Five years later, Picasso developed a new concept of painting known as cubism. Indeed, he tried to represent a three dimensional image on a two dimensional paper. He replaced the usual color, shades, volumes and perspective codes with geometric symbols. I think that by choosing cubism, it was Picasso’s conscious decision to create an art so abstract that is would bring the unconsciousness out of his audience. That is to say, it was so abstract that the viewers could see different ideas coming from the same painting and they could interpret differently what they witnessed. It is clear to me that Picasso, just like Whitman from his merging in his poetry, acquired a divergence of thoughts and ideas from his audience. Indeed, his art had no gender so everybody could identify themselves with each and every one of his paintings which created a diversity of ideas and memories. People could, and still can, while looking at abstract art, generate different feelings. A painting can make the audience remember a part of their lives, a certain place they have been to, or the memory of an important person, and therefore, it helps them escape the world they are in to go to this memory or to this strange and maybe new feeling. Throughout his art, Picasso first brought something new to his audience, but also he introduced to them a whole new feeling.
Like Picasso, Whitman’s writing brings the unconsciousness out of his readers through his poetry. I can see a clear connection between Picasso’s paintings and Whitman’s writings. In fact, Whitman is simply representing the image of the world as he sees it, in which we can see different places, different people, and different aspects of life all encountered in a single poem. For instance, in Leaves of Grass, Whitman describes different objects, places and people, where he states
everyday objects…the housechairs, the carpet, the bed and the counterpane of the bed, and him or her sleeping at night, and the wind blowing, and the indefinite noises: The snowstorm or rainstorm…the tow-trowsers…the lodge-hut in the woods, and the still-hunt: City and country…fireplace and candle…gaslight and heater and aqueduct (Whitman, 74).
It is evident from this quote that Whitman is trying to incorporate in his writing a diversity of subjects and things that integrate with one another in a world not precisely defined, yet a world that evokes emotions from the unconsciousness of his readers, just like Picasso did with his paintings. Cubism for Picasso was a way to illustrate his reality which had more than two sides. For Whitman, writing was also a way to represent his reality, which like Picasso translated in a form of evoking feelings from his audience. The purpose of this art is to evoke emotions from the unconsciousness that the readers and viewers are too afraid to face. That is to say, Picasso and Whitman only bring out emotions already existing within the audience and the readers. However, those feelings are perhaps too scary for the audience to face and that is the reason why they remain in their unconsciousness. It is not until the viewers see the paintings and writings that those feelings emerge from their unconsciousness and evolve into a reality. These emotions that surface become then a form of divergence through the evolution of emotions that I experience when I read and see Whitman’s and Picasso’s art.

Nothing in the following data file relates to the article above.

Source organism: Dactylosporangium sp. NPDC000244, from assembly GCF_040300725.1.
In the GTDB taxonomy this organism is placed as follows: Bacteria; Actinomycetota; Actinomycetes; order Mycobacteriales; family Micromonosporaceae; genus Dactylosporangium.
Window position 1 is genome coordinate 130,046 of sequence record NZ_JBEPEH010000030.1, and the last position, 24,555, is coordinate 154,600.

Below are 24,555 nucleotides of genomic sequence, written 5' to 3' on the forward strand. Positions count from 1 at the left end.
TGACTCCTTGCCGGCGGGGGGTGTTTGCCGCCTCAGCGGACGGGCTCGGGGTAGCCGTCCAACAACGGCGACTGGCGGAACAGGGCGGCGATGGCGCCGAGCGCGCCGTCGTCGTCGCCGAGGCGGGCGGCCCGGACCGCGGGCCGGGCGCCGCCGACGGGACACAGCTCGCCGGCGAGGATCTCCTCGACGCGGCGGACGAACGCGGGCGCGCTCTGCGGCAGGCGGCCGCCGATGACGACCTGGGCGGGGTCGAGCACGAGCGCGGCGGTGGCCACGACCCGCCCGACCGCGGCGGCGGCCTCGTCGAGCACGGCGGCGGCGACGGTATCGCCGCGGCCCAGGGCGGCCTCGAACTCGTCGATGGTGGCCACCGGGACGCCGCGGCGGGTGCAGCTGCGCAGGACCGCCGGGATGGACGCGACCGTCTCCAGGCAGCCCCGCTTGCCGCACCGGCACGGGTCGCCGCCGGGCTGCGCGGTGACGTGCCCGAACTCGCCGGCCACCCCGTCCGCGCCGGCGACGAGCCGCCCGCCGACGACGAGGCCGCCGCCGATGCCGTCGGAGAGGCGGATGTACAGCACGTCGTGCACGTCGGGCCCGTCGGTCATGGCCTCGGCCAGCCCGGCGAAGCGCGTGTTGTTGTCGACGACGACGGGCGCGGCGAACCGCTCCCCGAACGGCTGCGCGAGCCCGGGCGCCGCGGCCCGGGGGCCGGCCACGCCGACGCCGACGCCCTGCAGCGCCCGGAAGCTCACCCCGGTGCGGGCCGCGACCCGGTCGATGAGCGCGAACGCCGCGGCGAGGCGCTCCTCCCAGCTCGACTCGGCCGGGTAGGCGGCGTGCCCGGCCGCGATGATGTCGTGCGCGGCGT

I think that cubism is a good representation of Whitman’s work in a painting. Both of their work is an amazing representation of the evolution of the emotions that Picasso and Whitman evoke in their audience. Pablo Picasso was an amazing painter who started his career representing what was in his unconscious mind, and as he grew up learned to get in control of his mind, to consciously make the choice of painting an abstract art in order to generate a new feeling coming from the unconsciousness of his audience. He was one of the first artists to innovate in his art, and from having his viewers merge in his paintings, he could create a divergence of feelings and new ways to see the world.